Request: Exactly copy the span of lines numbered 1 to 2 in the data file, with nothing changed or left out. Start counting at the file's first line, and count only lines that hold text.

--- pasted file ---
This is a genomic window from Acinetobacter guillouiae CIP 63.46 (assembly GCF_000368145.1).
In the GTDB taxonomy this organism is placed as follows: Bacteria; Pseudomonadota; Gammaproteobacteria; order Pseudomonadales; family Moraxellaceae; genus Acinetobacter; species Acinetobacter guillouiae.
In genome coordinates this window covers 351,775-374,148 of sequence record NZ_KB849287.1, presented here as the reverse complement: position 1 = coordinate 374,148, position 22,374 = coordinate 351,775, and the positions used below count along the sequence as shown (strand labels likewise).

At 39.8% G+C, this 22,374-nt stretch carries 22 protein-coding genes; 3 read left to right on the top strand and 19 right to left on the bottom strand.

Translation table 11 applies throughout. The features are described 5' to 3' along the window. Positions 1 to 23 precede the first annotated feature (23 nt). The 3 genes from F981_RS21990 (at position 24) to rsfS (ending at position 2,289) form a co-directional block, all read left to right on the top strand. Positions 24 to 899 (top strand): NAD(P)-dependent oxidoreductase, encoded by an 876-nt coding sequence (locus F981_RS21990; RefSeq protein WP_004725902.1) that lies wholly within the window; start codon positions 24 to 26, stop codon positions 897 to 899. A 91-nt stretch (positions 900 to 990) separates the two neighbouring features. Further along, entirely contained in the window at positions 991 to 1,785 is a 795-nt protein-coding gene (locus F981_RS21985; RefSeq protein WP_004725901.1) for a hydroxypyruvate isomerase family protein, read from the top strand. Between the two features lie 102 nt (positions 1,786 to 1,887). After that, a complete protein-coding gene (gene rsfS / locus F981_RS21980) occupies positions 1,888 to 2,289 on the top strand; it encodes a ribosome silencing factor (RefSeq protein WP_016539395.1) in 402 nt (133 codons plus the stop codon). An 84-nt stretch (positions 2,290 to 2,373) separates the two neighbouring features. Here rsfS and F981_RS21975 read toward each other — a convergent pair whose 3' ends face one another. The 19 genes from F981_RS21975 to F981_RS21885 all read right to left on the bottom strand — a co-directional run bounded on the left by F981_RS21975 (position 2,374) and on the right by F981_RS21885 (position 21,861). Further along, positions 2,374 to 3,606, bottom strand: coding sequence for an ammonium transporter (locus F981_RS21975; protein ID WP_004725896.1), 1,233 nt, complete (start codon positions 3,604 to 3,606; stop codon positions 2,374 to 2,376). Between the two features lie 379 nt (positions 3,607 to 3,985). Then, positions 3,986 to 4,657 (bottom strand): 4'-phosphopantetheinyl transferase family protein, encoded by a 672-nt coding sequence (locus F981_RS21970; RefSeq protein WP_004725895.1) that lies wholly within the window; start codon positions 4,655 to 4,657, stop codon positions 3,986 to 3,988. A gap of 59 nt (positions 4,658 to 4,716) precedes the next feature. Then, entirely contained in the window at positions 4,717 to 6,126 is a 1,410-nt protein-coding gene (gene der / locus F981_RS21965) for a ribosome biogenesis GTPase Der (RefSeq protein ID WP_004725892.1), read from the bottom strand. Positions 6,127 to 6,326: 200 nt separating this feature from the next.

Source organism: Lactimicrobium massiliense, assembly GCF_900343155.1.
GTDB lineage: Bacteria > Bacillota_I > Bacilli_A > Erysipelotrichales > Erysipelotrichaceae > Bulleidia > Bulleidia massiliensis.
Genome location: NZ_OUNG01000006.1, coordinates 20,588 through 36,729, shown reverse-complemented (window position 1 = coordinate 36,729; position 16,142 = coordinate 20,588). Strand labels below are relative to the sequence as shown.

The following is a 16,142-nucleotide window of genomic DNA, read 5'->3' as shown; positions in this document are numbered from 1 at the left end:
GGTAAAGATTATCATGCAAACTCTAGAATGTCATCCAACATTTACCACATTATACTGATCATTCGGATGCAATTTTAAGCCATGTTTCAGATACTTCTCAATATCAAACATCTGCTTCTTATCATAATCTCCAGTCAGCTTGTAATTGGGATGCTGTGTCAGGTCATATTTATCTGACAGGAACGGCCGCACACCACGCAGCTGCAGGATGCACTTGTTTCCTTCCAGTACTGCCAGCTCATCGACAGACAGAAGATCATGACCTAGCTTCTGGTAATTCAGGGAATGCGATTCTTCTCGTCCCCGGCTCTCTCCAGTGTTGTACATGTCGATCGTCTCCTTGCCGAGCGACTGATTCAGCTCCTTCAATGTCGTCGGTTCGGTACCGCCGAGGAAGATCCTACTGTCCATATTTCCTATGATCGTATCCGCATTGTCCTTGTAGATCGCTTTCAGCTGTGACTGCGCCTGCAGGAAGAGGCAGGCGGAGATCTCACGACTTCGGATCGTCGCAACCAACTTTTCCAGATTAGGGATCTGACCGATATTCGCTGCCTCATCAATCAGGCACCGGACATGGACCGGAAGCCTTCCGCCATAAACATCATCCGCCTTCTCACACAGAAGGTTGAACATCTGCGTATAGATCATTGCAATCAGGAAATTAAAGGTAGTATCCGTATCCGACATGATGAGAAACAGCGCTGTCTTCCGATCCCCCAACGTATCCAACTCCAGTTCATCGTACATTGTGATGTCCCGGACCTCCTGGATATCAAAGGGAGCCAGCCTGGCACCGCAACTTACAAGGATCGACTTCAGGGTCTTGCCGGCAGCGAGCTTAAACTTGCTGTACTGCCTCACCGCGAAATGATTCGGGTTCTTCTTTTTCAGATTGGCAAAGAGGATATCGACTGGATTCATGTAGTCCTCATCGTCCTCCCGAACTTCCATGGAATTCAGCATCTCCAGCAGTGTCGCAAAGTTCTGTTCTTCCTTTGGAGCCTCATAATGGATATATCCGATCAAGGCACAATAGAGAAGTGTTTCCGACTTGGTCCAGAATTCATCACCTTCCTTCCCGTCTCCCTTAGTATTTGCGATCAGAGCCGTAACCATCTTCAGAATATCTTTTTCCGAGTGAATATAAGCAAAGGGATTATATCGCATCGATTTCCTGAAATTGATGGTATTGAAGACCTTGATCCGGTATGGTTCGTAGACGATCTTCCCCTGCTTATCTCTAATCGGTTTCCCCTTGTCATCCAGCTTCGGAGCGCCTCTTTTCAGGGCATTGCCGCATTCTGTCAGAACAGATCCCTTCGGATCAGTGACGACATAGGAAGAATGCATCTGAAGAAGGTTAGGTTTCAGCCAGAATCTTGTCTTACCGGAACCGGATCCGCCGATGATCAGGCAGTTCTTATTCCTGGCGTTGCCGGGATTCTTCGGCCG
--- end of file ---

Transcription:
This is a genomic window from Acinetobacter guillouiae CIP 63.46 (assembly GCF_000368145.1).
In the GTDB taxonomy this organism is placed as follows: Bacteria; Pseudomonadota; Gammaproteobacteria; order Pseudomonadales; family Moraxellaceae; genus Acinetobacter; species Acinetobacter guillouiae.